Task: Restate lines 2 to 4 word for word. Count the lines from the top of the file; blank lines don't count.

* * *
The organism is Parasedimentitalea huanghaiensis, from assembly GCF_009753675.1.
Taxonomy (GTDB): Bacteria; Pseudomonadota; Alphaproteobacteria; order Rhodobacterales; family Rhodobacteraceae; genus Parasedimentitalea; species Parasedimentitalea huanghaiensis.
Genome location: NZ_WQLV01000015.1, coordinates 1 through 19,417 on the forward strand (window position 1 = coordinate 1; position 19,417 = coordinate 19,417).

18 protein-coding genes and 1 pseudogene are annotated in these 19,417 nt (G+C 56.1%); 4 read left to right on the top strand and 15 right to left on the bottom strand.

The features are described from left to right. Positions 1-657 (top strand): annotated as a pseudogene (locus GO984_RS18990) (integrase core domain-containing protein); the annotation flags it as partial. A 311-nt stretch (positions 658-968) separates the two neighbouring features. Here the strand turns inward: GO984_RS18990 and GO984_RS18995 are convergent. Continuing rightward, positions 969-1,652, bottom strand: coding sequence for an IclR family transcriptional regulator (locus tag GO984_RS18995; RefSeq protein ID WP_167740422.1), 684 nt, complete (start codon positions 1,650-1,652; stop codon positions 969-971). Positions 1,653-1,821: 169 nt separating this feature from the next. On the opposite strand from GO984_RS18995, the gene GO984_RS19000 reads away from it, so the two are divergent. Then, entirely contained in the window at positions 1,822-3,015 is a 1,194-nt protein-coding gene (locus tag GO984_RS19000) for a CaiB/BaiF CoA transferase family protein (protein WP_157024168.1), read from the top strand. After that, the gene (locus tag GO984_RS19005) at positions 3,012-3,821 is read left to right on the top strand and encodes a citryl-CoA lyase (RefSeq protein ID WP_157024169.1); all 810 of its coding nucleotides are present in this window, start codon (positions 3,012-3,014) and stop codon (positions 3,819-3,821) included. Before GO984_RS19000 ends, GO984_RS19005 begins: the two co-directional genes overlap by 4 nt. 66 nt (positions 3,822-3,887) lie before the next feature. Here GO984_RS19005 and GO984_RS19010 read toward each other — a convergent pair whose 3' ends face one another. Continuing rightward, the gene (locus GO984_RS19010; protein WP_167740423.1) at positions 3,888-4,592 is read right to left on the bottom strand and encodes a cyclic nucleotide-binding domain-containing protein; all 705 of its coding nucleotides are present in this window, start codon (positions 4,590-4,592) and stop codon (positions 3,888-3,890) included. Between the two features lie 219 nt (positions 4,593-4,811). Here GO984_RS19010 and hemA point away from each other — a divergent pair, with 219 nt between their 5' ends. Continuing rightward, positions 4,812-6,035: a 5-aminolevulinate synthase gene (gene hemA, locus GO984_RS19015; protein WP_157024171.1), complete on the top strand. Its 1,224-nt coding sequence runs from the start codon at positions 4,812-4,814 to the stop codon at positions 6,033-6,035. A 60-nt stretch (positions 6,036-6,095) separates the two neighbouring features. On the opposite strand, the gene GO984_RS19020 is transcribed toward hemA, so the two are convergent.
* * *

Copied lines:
Taxonomy (GTDB): Bacteria; Pseudomonadota; Alphaproteobacteria; order Rhodobacterales; family Rhodobacteraceae; genus Parasedimentitalea; species Parasedimentitalea huanghaiensis.
Genome location: NZ_WQLV01000015.1, coordinates 1 through 19,417 on the forward strand (window position 1 = coordinate 1; position 19,417 = coordinate 19,417).

18 protein-coding genes and 1 pseudogene are annotated in these 19,417 nt (G+C 56.1%); 4 read left to right on the top strand and 15 right to left on the bottom strand.